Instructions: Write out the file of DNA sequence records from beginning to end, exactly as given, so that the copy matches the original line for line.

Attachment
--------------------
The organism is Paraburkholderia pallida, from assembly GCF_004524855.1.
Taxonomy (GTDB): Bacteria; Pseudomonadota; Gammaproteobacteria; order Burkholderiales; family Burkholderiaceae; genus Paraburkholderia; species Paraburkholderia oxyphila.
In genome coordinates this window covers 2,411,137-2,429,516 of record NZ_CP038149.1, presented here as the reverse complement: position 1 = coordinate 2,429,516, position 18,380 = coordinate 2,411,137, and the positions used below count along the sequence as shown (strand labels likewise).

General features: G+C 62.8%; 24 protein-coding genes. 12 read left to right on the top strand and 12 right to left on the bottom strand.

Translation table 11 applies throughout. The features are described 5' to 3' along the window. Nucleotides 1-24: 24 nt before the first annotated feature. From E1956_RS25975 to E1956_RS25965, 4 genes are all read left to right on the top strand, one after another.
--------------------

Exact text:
The organism is Paraburkholderia pallida, from assembly GCF_004524855.1.
Taxonomy (GTDB): Bacteria; Pseudomonadota; Gammaproteobacteria; order Burkholderiales; family Burkholderiaceae; genus Paraburkholderia; species Paraburkholderia oxyphila.
In genome coordinates this window covers 2,411,137-2,429,516 of record NZ_CP038149.1, presented here as the reverse complement: position 1 = coordinate 2,429,516, position 18,380 = coordinate 2,411,137, and the positions used below count along the sequence as shown (strand labels likewise).

General features: G+C 62.8%; 24 protein-coding genes. 12 read left to right on the top strand and 12 right to left on the bottom strand.

Translation table 11 applies throughout. The features are described 5' to 3' along the window. Nucleotides 1-24: 24 nt before the first annotated feature. From E1956_RS25975 to E1956_RS25965, 4 genes are all read left to right on the top strand, one after another.